Number of women killed by homicide grew by 21 percent, says new study

The number of women who were victims of homicide in the United States grew by 21 percent in 2016 compared to the previous year, rising to the highest recorded level since 2007, according to a new report shared with CBS News. The male homicide victim rate increased by 6.5 percent over the same time period.

In 2016, the most recent year for which data was available, 12.2 out of every 100,000 women were victims of homicide -- up from 10.2 out of every 100,000 in 2015, according to the report by Security.org, a San Diego-based research group.

Death by homicide among all genders increased by 8.8 percent from 2015 to 2016, according the report, which was compiled using data from the Centers for Disease Control and Prevention's Multiple Causes of Death database.

Recent studies suggest that female homicide victims often die at the hands of men they know. More than half of the women who were murdered in 2017 worldwide were slain by an intimate partner or family member, according to the United Nations' recent Global Study on Homicide. Eighty-two percent of homicide victims targeted by intimate partners are women.

The Security.org report, however, doesn't outline the victims' relationships to their killers or possible reasons for the homicide rate increases.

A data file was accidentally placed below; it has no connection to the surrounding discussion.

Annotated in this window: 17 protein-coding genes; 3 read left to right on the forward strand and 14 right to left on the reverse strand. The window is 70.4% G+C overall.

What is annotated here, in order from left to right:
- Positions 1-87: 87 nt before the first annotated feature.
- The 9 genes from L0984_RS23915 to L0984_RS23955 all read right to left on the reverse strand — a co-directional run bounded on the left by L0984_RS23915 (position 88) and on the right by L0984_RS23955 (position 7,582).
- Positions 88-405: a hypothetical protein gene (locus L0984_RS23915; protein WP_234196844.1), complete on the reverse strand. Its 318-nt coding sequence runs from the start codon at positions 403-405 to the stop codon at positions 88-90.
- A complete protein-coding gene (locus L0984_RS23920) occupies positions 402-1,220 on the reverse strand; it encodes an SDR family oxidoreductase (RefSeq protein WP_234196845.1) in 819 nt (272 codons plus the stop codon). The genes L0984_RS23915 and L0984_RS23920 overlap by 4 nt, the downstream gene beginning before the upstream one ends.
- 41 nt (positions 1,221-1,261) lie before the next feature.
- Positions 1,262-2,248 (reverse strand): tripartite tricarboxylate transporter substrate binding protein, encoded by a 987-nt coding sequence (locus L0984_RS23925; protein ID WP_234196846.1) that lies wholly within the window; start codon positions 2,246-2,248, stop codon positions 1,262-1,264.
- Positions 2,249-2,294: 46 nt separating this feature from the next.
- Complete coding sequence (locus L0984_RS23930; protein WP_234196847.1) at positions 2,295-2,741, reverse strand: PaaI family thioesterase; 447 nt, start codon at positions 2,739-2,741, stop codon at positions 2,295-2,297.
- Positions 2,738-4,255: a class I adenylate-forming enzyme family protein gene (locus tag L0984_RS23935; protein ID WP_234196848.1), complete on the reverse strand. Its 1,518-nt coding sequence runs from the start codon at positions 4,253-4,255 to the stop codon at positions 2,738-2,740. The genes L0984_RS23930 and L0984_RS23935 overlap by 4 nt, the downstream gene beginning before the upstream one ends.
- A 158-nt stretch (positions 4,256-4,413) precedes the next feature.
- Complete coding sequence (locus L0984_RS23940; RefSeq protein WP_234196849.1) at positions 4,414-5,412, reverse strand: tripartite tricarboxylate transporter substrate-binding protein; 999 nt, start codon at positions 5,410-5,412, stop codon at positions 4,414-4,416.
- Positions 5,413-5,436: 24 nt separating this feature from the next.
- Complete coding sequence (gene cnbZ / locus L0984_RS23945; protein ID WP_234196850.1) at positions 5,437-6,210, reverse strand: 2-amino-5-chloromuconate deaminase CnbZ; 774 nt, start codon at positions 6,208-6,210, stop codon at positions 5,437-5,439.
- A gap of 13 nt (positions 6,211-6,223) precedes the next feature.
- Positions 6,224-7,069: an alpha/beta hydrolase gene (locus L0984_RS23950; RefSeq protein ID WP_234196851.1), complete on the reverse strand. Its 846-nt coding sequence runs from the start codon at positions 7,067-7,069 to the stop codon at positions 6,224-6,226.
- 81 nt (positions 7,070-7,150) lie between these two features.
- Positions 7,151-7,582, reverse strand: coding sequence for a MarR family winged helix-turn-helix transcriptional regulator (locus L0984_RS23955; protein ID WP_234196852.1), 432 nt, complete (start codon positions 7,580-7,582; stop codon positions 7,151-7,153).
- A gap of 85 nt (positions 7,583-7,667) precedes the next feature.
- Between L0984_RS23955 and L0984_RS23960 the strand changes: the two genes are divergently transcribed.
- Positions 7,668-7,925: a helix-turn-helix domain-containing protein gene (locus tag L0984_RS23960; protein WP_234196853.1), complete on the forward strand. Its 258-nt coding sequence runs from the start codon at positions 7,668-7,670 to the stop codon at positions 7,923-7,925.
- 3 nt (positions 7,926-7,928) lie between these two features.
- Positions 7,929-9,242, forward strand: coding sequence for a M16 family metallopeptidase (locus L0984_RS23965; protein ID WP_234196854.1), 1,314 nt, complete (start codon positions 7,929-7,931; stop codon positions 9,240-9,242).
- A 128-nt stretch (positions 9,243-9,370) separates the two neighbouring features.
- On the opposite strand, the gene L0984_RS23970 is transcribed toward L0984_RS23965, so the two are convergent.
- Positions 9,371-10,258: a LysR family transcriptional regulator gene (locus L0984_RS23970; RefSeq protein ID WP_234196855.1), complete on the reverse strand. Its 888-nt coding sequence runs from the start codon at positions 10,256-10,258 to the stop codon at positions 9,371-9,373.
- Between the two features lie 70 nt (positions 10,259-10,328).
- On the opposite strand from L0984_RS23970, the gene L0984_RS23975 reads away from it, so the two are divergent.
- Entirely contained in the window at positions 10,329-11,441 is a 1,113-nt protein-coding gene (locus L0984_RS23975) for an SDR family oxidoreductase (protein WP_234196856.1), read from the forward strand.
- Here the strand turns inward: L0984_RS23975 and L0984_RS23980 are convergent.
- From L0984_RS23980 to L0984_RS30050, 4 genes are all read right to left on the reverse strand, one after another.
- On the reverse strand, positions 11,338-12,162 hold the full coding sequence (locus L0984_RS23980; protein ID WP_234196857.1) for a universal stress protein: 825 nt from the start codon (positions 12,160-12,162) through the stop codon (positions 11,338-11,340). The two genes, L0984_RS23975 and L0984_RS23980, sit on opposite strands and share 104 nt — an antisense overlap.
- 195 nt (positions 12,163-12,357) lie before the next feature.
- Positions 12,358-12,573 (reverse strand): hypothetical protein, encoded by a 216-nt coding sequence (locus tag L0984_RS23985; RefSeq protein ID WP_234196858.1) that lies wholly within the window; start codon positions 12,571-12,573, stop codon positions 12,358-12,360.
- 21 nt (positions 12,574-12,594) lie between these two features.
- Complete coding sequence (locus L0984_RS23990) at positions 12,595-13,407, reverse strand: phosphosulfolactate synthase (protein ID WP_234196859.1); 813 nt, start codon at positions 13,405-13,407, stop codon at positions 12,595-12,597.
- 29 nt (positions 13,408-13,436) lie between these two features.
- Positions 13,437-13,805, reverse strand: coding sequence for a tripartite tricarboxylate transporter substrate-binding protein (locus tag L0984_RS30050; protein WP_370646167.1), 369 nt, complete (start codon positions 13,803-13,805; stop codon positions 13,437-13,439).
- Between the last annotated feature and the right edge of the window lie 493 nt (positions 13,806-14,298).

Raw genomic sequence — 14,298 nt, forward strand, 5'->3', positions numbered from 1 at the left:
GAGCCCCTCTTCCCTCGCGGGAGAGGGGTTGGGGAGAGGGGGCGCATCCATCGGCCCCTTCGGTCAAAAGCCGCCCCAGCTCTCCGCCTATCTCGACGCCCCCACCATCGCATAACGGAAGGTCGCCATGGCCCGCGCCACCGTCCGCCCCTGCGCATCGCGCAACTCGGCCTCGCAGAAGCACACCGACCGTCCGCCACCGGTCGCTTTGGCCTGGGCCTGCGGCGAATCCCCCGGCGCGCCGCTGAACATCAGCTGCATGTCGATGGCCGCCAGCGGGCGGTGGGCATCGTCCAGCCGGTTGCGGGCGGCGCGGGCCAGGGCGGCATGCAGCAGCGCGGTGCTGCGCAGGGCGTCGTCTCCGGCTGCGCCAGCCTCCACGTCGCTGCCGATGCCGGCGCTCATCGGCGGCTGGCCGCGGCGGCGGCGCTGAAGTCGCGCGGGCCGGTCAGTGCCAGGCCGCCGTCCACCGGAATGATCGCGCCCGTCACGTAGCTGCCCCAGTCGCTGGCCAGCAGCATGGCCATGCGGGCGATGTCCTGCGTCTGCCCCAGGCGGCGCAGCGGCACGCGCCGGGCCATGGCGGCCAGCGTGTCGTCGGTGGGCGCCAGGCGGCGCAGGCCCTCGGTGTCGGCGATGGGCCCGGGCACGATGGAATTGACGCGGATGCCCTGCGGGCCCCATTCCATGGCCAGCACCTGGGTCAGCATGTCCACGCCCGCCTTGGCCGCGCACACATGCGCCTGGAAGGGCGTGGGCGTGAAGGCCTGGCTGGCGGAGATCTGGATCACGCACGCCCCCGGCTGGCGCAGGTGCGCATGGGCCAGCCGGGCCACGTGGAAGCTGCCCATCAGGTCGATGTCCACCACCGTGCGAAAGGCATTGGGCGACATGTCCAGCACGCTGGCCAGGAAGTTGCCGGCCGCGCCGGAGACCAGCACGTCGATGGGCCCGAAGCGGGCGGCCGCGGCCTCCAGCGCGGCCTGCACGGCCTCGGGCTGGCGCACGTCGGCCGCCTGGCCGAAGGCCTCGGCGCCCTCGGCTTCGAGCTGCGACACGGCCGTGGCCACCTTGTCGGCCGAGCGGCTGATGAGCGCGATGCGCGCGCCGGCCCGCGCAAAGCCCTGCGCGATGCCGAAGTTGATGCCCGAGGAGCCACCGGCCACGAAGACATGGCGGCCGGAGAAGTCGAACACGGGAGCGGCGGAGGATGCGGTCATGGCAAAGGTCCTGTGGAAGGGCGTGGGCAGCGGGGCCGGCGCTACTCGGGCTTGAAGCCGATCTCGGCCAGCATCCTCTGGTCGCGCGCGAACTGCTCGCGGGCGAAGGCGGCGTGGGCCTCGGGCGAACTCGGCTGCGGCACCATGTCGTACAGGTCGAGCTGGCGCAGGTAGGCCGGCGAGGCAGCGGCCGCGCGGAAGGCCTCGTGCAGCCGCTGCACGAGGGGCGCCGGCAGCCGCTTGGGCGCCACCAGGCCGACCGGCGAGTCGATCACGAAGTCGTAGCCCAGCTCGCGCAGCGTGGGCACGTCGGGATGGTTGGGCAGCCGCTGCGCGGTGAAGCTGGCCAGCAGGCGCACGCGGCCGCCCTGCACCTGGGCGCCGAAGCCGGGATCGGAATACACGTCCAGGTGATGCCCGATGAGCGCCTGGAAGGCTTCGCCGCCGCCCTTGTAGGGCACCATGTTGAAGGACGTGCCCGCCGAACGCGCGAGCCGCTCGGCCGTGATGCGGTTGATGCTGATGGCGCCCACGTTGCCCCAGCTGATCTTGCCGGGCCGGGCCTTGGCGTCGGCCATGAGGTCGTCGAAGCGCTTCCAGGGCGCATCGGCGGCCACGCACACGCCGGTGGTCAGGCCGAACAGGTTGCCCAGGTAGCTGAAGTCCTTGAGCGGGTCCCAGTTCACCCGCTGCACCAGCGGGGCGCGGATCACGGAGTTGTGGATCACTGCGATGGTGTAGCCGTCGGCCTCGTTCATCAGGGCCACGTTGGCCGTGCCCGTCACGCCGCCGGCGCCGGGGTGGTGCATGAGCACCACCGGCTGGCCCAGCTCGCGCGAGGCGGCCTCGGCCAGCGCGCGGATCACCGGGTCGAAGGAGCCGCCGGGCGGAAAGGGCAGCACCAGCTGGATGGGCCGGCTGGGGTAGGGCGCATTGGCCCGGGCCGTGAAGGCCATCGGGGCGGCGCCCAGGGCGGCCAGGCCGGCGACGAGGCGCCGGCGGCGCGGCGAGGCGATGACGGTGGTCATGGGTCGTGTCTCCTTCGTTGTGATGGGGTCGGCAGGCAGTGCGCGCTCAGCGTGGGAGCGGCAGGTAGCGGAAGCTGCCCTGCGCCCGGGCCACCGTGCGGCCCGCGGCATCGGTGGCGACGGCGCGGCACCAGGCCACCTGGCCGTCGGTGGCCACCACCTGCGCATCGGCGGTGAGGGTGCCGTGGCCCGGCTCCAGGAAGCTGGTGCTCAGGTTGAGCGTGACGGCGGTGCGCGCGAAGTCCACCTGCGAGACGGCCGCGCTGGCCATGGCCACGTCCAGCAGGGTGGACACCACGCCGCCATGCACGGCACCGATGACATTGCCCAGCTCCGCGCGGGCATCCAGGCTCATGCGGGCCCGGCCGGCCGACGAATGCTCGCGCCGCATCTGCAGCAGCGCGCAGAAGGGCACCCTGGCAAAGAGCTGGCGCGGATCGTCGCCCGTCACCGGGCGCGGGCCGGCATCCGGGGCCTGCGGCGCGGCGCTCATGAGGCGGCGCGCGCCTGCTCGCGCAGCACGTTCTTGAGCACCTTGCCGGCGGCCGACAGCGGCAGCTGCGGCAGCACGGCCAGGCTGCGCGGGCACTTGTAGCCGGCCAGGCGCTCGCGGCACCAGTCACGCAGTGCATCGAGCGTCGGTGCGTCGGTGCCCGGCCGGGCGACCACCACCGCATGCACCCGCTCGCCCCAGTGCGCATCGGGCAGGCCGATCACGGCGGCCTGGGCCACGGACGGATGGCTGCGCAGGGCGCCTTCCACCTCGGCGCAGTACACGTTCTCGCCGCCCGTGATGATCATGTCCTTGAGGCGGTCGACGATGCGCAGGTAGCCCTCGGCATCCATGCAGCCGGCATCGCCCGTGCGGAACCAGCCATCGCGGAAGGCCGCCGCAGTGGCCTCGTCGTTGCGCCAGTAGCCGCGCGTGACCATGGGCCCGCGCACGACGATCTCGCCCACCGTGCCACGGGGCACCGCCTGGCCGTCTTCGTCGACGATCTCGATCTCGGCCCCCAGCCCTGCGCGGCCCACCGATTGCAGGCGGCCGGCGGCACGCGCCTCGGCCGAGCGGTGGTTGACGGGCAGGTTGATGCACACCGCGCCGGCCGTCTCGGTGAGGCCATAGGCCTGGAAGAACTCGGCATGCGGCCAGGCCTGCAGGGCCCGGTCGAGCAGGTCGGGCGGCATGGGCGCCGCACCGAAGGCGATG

Overall when it came to homicides, men accounted for about three quarters of all homicide victims in the United States. Of the 19,362 homicides that the CDC reported in 2016, 3,895 of the victims were women, according to Security.org's report. Men were also much more likely to be perpetrators; men were the aggressors in nine out of ten homicides, according to the report.

All races saw a rise in homicide victim rates, but no increase was as dramatic as that seen for women across all races, according to the report. The number of black homicide victims rose by eight percent. The number of American Indian and Alaskan native victims rose by nine percent, and the number of caucasian victims increased by nine percent. Among Asians, including those from India, the rate grew by 16 percent.

The data shows that the numbers of caucasians and blacks who were killed in 2016 were roughly the same. But it also shows that homicide occurred more frequently among blacks. For every 100,000, 43.2 were victims of homicide in 2016, compared to 7.1 for every 100,000 caucasians, according to Security.org's report.